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Tee shirt available at: https://www.amazon.com/dp/B073X8L6WS
Model: Ana Rivera @myrlanis_ on Instagram.
The more I carry a camera around the streets, the more I realize that some people think it's weird that I'm carrying a camera around on the streets.
It's not my fault really. My little Fuji X100F is small enough to not intimidate folks. The true reason carrying a camera in the streets seems weird is because it is implied that every person ALREADY has a camera on them in their iPhones.
Of course the quality of an iPhone image is not on true par with a raw file from my Fuji or my Canon bodies, but that's where the disconnect happens for most folks. Many people are completely satisfied with their cell phone cameras and, unless they are a parent photographing youth sports, they feel no need to use a bulky old school traditional or post modern traditional style camera. Thus, an old man walking through the streets with a camera around his neck looks stereotypical and creepy to many millennials. Oh well.
Keeping my camera at my side helps me to avoid that "are you a creep?" glare from folks. Looks more professional that way anyhow. In the winter I can stick the Fuji in my jacket pocket. It's all about stealth out there and if people are long-spotting you and they know you're creepy their guard goes up and you lose the ability to capture a true candid. Strategy….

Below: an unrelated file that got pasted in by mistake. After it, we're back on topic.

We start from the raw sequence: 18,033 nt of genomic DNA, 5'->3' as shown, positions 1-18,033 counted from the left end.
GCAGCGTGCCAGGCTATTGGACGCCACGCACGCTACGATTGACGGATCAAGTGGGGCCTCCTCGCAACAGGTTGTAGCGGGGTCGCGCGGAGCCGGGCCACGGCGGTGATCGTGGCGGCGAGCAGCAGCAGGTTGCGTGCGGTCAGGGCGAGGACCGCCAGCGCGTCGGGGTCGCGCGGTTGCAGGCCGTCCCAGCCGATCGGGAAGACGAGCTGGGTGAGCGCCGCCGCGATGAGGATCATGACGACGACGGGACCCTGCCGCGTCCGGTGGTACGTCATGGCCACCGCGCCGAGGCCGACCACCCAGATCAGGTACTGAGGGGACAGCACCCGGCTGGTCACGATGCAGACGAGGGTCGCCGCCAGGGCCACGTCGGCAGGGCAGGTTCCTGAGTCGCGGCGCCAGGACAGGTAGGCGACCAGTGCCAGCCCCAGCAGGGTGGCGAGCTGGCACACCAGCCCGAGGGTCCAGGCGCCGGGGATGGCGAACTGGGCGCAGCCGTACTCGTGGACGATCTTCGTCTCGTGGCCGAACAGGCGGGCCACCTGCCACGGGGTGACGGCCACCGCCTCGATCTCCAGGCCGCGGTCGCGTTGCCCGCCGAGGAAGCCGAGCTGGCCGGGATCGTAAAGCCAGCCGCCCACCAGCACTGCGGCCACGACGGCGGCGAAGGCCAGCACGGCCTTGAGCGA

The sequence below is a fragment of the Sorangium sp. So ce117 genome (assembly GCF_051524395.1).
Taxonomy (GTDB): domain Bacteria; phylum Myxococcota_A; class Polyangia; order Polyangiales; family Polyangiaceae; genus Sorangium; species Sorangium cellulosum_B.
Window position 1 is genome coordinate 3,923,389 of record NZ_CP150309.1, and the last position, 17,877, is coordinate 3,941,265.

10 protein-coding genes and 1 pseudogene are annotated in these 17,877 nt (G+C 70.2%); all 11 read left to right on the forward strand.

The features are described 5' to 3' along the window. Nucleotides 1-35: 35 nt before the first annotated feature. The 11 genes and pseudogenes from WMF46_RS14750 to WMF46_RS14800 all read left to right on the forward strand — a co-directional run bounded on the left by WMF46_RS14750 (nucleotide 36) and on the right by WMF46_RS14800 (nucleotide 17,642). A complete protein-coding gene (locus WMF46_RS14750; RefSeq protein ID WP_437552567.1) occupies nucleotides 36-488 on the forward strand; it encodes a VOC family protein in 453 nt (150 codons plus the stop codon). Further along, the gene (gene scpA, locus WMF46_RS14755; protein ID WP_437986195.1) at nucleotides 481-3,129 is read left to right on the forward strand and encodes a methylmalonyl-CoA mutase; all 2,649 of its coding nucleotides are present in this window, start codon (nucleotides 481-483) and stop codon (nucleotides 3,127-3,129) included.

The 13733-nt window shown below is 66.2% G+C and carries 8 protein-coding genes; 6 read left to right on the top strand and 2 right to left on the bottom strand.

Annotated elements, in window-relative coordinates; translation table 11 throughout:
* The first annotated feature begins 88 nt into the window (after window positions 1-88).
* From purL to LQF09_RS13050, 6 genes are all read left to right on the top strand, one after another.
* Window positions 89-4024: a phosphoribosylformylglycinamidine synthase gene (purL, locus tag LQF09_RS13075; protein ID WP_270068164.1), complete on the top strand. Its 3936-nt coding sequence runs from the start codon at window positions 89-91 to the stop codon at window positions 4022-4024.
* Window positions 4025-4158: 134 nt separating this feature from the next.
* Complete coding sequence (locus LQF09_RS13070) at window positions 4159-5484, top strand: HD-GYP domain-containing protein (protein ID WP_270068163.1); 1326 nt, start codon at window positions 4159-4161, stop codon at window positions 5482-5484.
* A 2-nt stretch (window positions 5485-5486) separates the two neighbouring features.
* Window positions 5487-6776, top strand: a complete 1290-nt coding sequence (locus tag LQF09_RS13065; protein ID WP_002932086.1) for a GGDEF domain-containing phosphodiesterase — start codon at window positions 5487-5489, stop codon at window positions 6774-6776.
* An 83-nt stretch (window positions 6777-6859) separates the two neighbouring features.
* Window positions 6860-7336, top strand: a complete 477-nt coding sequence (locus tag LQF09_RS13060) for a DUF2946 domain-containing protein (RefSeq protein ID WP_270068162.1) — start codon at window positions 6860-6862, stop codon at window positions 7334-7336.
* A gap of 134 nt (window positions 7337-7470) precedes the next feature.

Do you dangle your camera around your neck? Let me know in the comments below.
This summer has been very hot and muggy. Blame global warming I guess, but if I’m going that far I may as well blame the sun while I’m at it…..
I’m gearing up to accept a second sports photography gig for the school year. Here goes….
I’ve been shooting street, working full time hours at my day job, and launching a few other business ventures. I’ve also resumed investing in my potential retirement. Here goes….
Single again. Here goes…..
Summer means scooting around on my Harley. I’ve been doing that a lot. If I wasn’t so busy maybe I’d combine my rides with street shooting….
The next big purchase for me is the Canon 1dx II. Then after that I’ll try to get the 300mm 2.8 IS II…..
Besides that shit is real. Keep banging….
Here is a list of 10 random things I like ❤️ love about my Fujifilm X100F…
🔘 The X100F autofocus is accurate and fast. I was worried it might be a bit sluggish when compared to the Panasonic/Leica Q. No worry needed though. It’s zippy fast!
🔘 The X100F is quite useful to me for sideline shots when I shoot sports. So useful in fact that I prefer using it over having a standard two DSLR setup. No need for a 35mm lens on my 5D mark III when my X100F has a great 35mm equivalent lens and a filler flash to boot!
🔘 I love having analog style dials for my ISO, exposure compensation, aperture, and shutter speed. It beats having to dig through menus in my humble opinion.
🔘 The 35mm 2.0 lens itself is pretty sharp to my eyes, even wide open. RAW files are particularly awesome.
🔘 The ACROS film simulation mode (jpeg only) is maybe the best thing about the camera to me. You can shoot almost anything in ACROS and it looks surreal and historic.
🔘 The flash is useful in a pinch. I use it a lot for sideline shots as I mentioned earlier.
🔘 I almost exclusively use the EVF. It’s so good that my original reason for buying this camera, it having an optional OVF, is a non-issue.
🔘 The camera fits in my pocket and is extremely portable. It’s also so light that I can scarcely feel it dangling around my neckbone.
🔘 The Fuji X100F is 100% silent when the shutter volume is turned off. Dead ass quiet.
🔘 Lastly the little focus knob is swell. It works about as good as the ones on the pro DSLR’s I’ve had the fortune of using.
Thinking of purchasing this camera? Don’t do it! Lol. I want to keep all this bananas awesomeness for myself.